I’m having difficulty with remembering how I did this kind of math in high school, and how to turn that math into C++. I have the location of **“Actor 1”**, and the location of **“Actor 2”**, both of which are inside of radius **“r”**. Actor 1 is always at the center of this circle, and wherever Actor 2 is inside the circle, I need to find the point where the line that can be drawn through the two intersects the circle’s edge. I know that technically, such an equation would yield 2 places where the line would intersect the circle, but I need the point behind Actor 2 (it would technically be the point of the two that is closer to Actor 2, if that hint helps). I made a picture to illustrate this.

I’m only going to worry about doing this in 2 dimensions, by the way, so forget about the Z-axis.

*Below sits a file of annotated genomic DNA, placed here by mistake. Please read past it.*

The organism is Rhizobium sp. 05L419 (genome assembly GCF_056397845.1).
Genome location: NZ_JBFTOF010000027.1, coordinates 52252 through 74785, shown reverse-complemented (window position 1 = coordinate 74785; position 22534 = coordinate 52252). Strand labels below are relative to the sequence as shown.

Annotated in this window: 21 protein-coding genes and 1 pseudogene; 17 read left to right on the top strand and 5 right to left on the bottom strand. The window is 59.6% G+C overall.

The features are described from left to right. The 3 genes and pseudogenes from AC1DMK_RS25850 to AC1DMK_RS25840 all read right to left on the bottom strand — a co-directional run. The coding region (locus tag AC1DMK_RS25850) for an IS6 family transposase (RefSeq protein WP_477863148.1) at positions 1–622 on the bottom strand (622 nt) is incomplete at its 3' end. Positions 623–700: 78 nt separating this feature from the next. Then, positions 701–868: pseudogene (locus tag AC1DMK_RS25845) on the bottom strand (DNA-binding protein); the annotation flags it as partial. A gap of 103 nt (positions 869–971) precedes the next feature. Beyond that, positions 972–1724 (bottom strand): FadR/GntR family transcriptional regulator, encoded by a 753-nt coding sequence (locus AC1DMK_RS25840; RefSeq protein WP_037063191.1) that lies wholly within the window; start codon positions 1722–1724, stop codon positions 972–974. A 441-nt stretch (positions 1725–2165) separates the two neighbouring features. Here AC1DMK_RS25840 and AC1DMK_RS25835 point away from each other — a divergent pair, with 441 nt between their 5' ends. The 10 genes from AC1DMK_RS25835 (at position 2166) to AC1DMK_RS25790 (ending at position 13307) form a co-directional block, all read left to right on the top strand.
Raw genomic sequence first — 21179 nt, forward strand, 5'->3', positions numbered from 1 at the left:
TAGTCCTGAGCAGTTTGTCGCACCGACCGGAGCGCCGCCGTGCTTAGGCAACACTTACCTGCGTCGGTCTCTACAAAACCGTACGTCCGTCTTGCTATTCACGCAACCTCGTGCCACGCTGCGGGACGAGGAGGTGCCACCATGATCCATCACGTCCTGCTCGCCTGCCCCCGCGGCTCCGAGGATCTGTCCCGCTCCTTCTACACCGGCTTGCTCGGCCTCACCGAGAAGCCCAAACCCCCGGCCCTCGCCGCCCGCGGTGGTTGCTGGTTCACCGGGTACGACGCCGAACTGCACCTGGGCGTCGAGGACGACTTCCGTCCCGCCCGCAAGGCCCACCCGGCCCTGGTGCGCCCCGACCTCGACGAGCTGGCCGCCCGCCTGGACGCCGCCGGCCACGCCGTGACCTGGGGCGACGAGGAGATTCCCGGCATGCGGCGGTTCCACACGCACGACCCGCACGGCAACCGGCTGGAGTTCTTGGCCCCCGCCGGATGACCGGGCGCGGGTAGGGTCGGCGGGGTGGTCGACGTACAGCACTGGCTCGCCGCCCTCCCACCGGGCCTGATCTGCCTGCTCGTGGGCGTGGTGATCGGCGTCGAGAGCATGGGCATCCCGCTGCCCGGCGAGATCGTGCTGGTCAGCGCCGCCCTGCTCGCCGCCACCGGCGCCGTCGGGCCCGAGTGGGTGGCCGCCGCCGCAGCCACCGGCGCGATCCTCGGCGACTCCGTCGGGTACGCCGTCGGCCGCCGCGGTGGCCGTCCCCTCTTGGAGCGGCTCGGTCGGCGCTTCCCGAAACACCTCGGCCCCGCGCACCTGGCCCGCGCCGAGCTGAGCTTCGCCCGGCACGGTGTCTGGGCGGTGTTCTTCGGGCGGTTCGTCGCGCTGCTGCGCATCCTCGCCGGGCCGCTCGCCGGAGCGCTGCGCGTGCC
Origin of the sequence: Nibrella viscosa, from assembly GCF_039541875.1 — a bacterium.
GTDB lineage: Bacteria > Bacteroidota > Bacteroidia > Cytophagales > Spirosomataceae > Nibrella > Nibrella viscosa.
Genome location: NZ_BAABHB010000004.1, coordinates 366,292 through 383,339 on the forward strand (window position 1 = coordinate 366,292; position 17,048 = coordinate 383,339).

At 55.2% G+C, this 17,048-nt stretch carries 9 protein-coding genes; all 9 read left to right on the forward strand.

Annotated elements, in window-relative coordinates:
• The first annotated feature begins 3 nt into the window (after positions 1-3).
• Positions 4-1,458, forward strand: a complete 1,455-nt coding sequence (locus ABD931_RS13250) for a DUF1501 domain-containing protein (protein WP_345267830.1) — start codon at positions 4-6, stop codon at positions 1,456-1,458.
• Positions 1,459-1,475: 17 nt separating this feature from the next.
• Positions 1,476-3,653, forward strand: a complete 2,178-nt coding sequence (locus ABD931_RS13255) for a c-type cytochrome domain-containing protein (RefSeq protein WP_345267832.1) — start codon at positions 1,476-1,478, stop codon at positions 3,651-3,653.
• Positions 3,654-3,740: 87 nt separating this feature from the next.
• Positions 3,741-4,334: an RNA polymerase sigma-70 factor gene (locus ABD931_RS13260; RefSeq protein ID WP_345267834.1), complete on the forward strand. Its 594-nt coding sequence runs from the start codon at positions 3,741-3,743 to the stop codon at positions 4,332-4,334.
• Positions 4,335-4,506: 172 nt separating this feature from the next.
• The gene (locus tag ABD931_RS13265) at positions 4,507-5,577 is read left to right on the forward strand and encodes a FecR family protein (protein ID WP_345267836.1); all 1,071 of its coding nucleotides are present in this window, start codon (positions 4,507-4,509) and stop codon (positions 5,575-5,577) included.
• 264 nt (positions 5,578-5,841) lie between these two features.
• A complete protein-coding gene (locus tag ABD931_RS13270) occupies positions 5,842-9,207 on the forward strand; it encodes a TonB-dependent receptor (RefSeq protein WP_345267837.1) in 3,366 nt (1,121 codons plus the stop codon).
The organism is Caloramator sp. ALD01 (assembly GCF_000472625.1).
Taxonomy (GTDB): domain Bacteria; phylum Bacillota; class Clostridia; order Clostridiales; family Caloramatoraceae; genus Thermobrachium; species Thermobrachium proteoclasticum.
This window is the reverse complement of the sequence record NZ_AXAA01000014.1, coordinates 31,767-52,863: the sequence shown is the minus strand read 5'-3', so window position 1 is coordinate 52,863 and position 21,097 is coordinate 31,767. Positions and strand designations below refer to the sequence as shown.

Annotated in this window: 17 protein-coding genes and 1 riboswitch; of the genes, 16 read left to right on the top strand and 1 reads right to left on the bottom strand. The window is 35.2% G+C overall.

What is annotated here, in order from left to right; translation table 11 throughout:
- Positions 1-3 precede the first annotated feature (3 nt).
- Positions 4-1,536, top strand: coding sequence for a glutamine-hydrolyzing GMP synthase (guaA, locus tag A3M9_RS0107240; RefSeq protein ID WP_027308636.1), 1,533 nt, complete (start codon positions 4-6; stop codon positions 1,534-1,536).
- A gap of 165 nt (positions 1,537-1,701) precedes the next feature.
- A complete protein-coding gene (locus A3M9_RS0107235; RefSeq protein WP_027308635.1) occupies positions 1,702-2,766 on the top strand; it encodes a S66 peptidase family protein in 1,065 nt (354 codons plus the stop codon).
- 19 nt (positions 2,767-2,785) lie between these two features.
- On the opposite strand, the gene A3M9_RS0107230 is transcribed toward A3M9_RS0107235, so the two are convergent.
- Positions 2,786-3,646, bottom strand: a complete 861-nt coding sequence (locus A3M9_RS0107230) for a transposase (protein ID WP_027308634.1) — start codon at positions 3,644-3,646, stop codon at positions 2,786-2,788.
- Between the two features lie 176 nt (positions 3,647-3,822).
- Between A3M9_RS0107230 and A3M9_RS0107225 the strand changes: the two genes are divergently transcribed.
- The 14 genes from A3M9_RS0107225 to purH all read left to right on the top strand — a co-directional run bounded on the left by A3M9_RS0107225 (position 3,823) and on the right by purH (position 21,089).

subtract actor B’s position from actor A’s position then normalize the result to get the unit direction vector(or use the GetDirectionUnitVector function from the math library), then multiply the direction by the radius of the circle and add actor A’s location.

Thank you so much! I’m also thankful you didn’t ask to see my atrocity of a script. For those who want to know what this looks like in C++:

```
#include "Kismet/KismetMathLibrary.h" //Make sure to put this with your includes
//...
//Declare and define these wherever appropriate
FVector NewLocation;
FVector Actor1Location = Actor1->GetActorLocation();
FVector Actor2Location = Actor2->GetActorLocation();
float Radius = 500.f;
//Get the unit direction vector
NewLocation = UKismetMathLibrary::GetDirectionUnitVector(Actor1Location, Actor2Location);
//Then multiply that direction vector by the radius and add Actor1's location
NewLocation = (NewLocation * Radius) + Actor1Location;
//Set the new location of the target point
TargetLocation->SetActorLocation(NewLocation);
```